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Traditional wedding cake

Traditional wedding cake

Make your own wedding cake with our step-by-step recipe. The great thing about making a fruit cake is that it can be made well in advance of the big day.

Equipment and preparation: For this recipe you will need a 15cm/6in, 23cm/9in and 30cm/12in round cake tin, thin cake boards of respective sizes, and 20cm/8in, 28cm/11in and 35cm/14in thick cake boards. You will also need eight dowelling rods and eight cake pillars. All of these are available from specialist cake shops. Plus you will need 5m/16ft 5in x 1.5cm/⅝in pink satin ribbon.

Ingredients

For the fondant roses
  • 1.5kg/3lb 5oz ready-to-roll white icing

  • pink edible dust

  • edible glue

For the 15cm/6in tier
For the 23cm/9in tier
For the 30cm/12in tier
To ice the cakes

Preparation method

  1. To make the roses, pinch off a little icing and roll it in the palm of your hands to make it more malleable. Shape the icing into an oval shape, smooth out one end of the oval to make it thinner so that it resembles the frilly part of the tip of a rose petal. Make 8-10 more rose petals in this way. To make a rose, roll a small ball of icing into a cone shape, then wrap a rose petal around it. Carefully press the remaining rose petals around the central petal to form a rose shape. You may need to ‘tease’ the petals out from each other a little bit.

  2. Carefully brush the edges of the roses with pink dust. Repeat the process until you have made about 15 roses. Set aside for 2-3 hours, or until the icing has hardened. (The roses can be made up to a month in advance and stored in an airtight container.)

  3. Preheat the oven to 160C/325F/Gas 3. Grease and line a 15cm/6in, 23cm/9in and 30cm/12in round cake tin.

  4. For the 15cm/6in tier, cream the butter, sugar and vanilla together in a bowl until well combined. Gradually beat in the eggs, one at a time, until well combined. Stir in the dried fruit, orange zest and treacle, then fold in the bicarbonate of soda, flour and spices until well combined. Spoon the mixture into the cake tin and bake in the oven for 1¼ hours, or until a skewer inserted into the middle comes out clean.

  5. Repeat step 4 for the 23cm/9in tier and bake in the oven for three hours, or until a skewer inserted into the middle comes out clean.

  6. Repeat step 4 for the 30cm/12in tier and bake in the oven for 4½ hours, or until a skewer inserted into the middle comes out clean.

  7. When the cakes are cooked, remove them from the oven and set aside to cool for 15 minutes. Remove them from the tin and set aside on a wire rack to cool completely.

  8. Warm the apricot jam in a saucepan, then pass it through a sieve.

  9. Level the top of the 15cm/6in fruit cake, paint the top with a little apricot jam, then turn it upside down onto the 15cm/6in thin cake board. Using a piece of string, measure the top and sides of the fruit cake (this is so that you roll the marzipan out to the right size). Paint the fruit cake all over with the apricot jam.

  10. Dust a work surface with icing sugar and roll 500g/1lb 2oz of the marzipan out until it is large enough to cover the top and sides of the fruit cake (use the piece of string as a guide). Carefully lift the marzipan onto the cake and smooth it on with your hands. Trim off any excess marzipan, ensuring the cake board is also covered.

  11. Paint the cake with cooled, boiled water. Knead 500g/1lb 2oz of the white icing until soft and pliable and roll it out until it is 5mm/¼in thick and large enough to cover the top and sides of the fruit cake (use the piece of string as a guide). Carefully lift the icing onto the cake and smooth it on with your hands. Trim off any excess icing. Leave the cakes overnight so that the icing can dry (do not store the cakes in the fridge).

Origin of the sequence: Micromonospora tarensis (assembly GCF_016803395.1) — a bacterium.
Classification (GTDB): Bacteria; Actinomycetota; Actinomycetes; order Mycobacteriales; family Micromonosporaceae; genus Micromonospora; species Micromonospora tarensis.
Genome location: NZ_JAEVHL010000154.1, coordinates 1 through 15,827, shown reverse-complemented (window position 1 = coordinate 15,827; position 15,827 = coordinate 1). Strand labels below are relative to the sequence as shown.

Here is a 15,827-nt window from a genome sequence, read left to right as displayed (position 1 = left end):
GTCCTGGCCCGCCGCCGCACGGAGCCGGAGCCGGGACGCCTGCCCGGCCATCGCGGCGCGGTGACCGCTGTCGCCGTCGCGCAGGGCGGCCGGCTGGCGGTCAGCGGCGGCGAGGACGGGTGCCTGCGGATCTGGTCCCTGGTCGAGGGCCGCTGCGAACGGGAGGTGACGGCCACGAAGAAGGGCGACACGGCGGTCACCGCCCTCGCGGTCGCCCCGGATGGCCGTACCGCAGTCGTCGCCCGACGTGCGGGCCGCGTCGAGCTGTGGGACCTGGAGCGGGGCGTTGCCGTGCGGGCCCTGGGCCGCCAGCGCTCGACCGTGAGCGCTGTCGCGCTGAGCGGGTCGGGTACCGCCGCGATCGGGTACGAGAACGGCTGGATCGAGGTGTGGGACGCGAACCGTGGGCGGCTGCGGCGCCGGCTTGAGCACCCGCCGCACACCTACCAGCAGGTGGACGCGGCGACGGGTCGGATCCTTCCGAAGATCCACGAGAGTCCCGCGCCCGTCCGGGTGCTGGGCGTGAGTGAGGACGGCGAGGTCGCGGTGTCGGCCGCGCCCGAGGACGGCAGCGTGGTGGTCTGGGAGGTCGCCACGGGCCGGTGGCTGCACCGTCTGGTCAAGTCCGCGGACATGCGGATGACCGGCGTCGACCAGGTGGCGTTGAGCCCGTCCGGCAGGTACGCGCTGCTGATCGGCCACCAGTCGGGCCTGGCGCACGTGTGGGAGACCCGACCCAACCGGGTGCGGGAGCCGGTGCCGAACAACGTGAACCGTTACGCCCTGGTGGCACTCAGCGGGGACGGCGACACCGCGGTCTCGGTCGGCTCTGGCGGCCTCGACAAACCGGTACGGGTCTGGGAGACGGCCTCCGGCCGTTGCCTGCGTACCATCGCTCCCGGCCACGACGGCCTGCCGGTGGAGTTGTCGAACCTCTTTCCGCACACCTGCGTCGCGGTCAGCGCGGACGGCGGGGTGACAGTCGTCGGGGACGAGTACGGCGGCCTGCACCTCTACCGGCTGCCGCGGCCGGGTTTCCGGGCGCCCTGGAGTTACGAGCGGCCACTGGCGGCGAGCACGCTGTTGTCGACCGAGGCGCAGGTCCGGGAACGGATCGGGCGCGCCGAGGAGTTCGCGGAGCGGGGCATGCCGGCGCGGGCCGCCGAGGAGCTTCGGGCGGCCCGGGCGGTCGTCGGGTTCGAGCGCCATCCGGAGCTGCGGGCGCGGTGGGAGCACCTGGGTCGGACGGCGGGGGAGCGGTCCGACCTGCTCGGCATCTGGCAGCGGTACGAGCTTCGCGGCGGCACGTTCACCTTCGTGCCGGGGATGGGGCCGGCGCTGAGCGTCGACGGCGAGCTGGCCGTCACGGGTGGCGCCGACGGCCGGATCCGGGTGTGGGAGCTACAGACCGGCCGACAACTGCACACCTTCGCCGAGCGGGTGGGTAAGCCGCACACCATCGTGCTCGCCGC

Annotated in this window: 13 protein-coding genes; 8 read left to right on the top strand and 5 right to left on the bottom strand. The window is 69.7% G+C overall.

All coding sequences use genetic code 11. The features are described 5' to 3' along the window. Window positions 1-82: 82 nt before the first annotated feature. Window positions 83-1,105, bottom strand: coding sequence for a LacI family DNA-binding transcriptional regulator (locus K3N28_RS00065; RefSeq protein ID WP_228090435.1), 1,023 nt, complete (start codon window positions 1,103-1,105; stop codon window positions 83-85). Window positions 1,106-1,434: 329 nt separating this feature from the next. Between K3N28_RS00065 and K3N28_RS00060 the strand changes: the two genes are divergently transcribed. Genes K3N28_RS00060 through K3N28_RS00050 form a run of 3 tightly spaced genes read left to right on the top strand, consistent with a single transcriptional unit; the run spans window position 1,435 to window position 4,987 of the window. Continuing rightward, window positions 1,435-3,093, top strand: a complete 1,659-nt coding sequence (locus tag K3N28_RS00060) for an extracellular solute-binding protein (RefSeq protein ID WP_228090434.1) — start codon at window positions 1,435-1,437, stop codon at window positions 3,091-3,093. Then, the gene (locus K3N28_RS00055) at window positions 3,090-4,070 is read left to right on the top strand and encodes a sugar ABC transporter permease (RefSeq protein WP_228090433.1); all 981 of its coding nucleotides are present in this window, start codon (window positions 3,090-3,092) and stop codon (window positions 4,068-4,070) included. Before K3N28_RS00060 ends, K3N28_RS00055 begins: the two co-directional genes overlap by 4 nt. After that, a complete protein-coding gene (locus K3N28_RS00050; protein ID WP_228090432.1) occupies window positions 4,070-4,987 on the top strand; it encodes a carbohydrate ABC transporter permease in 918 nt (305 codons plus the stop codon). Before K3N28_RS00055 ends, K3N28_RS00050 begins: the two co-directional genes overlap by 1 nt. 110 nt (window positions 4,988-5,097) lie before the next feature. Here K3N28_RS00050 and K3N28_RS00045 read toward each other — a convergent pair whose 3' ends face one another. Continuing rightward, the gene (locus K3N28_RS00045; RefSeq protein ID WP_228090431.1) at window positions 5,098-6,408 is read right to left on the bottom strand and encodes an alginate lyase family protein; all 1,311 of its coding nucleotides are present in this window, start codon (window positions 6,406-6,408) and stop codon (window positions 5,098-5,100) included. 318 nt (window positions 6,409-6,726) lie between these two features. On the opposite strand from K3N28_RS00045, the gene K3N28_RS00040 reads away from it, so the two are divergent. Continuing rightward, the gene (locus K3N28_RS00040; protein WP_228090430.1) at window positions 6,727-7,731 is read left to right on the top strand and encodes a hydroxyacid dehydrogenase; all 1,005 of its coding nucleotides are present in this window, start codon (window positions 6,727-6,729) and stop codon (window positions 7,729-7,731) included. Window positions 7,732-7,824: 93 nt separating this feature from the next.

12. Repeat steps 9, 10 and 11 for the 23cm/9in cake using 1kg/2lb 4oz each of marzipan and icing.

  13. Repeat steps 9, 10 and 11 for the 30cm/12in cake using 2kg/4lb 8oz each of marzipan and icing.

  14. Once the icing has dried, apply a thin line of edible glue around the bottom edge of each cake and carefully stick some ribbon around the cake, securing the join with a little extra glue.

  15. To insert the dowelling rods, hold a dowelling rod at the side of the 23cm/9in cake and mark with a pencil where the icing comes to. Cut the rod and three others to the same length. Push the rods into the cake about 5cm/2in away from the sides, to form the four corners of a square in the centre of the cake. Measure, cut and insert the rods in the same way for the 30cm/12in cake.

  16. To cover the 20cm/8in thick cake board, knead 400g/14oz of the icing until soft and pliable and roll it out until it is 5mm/¼in thick and large enough to cover the cake board. Spread a little glue over the board, then carefully lift the icing onto the cake board, smoothing it until flat. Trim the edges. Apply a thin line of glue around the edge of the cake board and carefully stick the ribbon around the cake, securing the join with a little extra glue.

  17. Repeat step 16 using 500g/1lb 2oz icing for the 28cm/11in cake board and 750g/1lb 10oz icing for the 35cm/14in cake board.

  18. If you’re transporting the cakes to a venue, it’s best to transport them separately and assemble the cake at the venue. To assemble the cakes, first stick the 30cm/12in cake to the 35cm/14in cake board: add a little glue to the middle of the 35cm/14in cake board, then position the 30cm/12in cake in the middle. Place four of the pillars on top of the largest cake, positioning each one over a dowelling rod. Top with the 28cm/11in cake board, and repeat the process with the 23cm/9in cake, finishing with the 20cm/8in cake board and the 15cm/6in cake. Using the edible glue, arrange the fondant roses in a cluster on the top of the cake and around the side of the 23cm/9in and 30cm/12in cake.

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